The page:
Title

A Phenomenological Inquiry into the Lived Experiences of Persons Diagnosed with Dissociative Identity Disorder

Author

Sylvia Hill

Document Type

Dissertation

Degree Name

Doctor of Philosophy (Ph.D)

Department

Counseling

Date of Award

Fall 2020

Abstract

Dissociative identity disorder (DID) is a complex and controversial diagnosis. The history of DID is presented with a discussion of the competing theories about the causes of the disorder. Methods of diagnosis and treatment are presented. The purpose of this phenomenological study was to learn how people diagnosed with DID are impacted in their daily functioning, education and/or employment, and in their social life. Participants were engaged in a semi-structured interview in which they share their experiences. The interviews were recorded via Adobe Connect due to the presence of the COVID-19 virus and IRB requirements. The recordings were transcribed verbatim. Data was analyzed according to Giorgi’s (2009) methodology. Significant statements from each interview were coded and the following themes were developed: 1) Unreality, Unpredictability, 2) Lost Time, 3) Daily routines and activities, 4) School confusion, 5) Employment Difficulties, 6) Social Connection, 7) Stigma. Keywords: Dissociation, Dissociative identity disorder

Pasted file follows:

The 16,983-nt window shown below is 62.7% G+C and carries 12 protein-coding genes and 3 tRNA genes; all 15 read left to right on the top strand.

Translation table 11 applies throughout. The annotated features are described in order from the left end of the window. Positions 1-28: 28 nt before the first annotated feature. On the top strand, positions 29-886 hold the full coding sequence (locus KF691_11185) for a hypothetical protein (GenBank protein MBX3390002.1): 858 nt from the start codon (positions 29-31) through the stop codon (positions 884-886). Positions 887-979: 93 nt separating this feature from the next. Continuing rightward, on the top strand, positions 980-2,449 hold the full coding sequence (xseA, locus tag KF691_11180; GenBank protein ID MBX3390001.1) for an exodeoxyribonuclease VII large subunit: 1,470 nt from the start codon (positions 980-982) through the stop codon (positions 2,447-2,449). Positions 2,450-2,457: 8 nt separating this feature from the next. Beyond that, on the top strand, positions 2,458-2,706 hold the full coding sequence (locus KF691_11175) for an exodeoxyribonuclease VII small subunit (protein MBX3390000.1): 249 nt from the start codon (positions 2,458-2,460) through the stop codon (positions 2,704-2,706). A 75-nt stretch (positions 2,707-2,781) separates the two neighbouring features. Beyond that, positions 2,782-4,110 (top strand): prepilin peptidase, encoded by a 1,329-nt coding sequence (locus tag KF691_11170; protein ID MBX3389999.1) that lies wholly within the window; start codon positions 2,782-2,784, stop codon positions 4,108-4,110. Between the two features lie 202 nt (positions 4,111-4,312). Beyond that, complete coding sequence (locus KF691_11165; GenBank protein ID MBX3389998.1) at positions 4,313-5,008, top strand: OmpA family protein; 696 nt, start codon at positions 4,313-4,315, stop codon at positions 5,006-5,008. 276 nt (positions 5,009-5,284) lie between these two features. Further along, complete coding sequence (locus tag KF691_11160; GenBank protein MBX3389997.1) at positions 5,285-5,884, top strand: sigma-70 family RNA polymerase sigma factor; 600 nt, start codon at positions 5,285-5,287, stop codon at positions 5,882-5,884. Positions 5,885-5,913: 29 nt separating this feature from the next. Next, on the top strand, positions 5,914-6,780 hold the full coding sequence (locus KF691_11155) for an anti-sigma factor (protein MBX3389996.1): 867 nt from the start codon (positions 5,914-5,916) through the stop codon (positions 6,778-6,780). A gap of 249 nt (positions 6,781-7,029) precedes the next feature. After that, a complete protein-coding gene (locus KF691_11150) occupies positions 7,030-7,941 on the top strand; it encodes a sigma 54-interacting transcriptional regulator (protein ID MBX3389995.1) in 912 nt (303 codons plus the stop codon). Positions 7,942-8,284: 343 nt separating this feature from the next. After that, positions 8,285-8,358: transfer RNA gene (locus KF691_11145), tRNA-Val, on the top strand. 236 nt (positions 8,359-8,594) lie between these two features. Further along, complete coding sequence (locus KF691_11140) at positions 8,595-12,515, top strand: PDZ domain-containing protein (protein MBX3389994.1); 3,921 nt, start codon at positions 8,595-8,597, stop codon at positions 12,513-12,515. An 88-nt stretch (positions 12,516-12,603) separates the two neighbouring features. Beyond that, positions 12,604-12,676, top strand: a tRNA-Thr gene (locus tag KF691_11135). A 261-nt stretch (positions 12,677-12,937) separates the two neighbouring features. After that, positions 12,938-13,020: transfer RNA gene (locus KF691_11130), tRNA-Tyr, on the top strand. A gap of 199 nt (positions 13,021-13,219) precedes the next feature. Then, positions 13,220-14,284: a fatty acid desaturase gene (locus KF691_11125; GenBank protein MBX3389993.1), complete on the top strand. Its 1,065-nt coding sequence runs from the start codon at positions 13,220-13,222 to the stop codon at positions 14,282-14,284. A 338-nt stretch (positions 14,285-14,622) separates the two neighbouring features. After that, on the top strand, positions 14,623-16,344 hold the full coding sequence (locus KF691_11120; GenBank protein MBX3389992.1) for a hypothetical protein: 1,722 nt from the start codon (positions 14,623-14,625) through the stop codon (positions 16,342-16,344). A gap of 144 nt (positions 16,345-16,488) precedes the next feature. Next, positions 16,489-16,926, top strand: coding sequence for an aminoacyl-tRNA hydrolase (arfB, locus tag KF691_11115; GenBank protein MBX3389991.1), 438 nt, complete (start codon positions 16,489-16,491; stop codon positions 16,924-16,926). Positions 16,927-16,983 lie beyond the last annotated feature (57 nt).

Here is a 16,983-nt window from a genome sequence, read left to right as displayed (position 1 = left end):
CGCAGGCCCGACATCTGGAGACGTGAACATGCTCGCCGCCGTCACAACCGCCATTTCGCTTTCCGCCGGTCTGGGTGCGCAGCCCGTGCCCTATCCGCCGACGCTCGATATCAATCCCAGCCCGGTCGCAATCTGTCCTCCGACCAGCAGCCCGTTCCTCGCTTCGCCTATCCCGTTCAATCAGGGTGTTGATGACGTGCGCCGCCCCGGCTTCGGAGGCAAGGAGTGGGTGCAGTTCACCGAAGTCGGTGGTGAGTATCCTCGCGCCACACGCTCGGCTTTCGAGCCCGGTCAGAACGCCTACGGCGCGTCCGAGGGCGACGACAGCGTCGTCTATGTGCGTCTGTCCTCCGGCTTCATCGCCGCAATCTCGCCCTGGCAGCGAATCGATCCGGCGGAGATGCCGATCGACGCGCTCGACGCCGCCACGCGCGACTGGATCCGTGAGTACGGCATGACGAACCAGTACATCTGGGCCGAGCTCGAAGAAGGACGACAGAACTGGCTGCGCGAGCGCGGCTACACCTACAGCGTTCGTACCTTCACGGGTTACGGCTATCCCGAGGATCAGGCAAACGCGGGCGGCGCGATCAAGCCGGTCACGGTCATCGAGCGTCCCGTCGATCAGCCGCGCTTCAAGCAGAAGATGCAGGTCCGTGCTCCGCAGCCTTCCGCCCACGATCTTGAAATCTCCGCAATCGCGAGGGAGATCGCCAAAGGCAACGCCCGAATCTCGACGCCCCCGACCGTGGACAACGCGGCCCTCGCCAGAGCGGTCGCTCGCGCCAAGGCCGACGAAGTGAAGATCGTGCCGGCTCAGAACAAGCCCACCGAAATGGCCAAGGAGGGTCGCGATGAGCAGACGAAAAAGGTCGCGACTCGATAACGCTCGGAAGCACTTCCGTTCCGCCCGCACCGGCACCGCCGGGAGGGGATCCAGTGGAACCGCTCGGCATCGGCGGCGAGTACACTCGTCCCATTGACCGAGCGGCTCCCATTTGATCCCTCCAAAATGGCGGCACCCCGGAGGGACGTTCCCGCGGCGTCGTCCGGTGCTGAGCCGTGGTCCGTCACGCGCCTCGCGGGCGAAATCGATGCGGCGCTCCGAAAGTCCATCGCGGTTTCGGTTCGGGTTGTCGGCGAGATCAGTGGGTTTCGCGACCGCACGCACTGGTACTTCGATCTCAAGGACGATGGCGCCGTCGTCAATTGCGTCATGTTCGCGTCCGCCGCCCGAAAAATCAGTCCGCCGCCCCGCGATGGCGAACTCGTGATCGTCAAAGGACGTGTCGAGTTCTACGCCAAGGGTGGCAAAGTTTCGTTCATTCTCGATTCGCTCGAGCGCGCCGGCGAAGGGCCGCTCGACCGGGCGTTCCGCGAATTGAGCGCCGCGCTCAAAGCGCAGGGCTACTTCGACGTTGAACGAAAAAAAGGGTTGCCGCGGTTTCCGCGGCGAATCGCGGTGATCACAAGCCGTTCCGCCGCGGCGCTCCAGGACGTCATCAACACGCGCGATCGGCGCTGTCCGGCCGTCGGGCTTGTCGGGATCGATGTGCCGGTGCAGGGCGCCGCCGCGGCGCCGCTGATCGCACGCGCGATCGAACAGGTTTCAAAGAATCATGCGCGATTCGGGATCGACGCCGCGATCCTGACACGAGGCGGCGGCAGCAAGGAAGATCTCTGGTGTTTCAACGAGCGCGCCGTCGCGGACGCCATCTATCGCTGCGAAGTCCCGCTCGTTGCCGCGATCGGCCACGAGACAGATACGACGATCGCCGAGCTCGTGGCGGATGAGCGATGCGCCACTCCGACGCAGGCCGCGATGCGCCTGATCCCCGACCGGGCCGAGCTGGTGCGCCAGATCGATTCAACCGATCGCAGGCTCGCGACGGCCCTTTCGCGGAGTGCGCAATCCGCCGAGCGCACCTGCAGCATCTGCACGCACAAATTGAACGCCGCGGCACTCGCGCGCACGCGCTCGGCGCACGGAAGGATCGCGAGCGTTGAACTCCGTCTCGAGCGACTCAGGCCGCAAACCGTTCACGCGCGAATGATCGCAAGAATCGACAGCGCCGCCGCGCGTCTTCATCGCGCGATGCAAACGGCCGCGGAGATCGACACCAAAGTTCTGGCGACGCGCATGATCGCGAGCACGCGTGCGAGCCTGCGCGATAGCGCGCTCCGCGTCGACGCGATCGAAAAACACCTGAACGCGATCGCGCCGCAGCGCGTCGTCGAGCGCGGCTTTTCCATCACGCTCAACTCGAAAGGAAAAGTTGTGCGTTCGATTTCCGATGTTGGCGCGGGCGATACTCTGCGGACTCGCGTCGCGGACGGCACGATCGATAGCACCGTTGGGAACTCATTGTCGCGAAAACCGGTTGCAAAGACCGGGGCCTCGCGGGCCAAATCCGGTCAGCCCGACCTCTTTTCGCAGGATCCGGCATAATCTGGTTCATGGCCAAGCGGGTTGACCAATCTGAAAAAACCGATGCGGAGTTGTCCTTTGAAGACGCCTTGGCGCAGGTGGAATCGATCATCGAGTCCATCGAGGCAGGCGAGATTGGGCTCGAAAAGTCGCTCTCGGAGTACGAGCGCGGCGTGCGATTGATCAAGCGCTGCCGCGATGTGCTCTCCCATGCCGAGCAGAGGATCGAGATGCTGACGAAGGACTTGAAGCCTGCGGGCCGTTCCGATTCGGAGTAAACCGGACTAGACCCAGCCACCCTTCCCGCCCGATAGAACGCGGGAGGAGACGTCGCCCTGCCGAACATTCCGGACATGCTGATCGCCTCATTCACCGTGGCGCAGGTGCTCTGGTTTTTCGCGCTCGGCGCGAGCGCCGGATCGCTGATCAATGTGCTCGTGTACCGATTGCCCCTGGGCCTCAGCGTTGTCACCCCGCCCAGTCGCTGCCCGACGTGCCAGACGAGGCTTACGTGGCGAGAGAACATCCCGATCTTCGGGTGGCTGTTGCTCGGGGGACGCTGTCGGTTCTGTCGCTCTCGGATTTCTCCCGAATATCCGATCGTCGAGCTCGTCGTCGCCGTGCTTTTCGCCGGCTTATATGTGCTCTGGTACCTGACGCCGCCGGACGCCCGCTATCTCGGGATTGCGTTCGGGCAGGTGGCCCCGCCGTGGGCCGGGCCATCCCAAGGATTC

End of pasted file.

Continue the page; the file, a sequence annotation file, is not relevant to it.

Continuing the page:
Advisor

Linda Ball

Subject Categories

Counseling | Social and Behavioral Sciences

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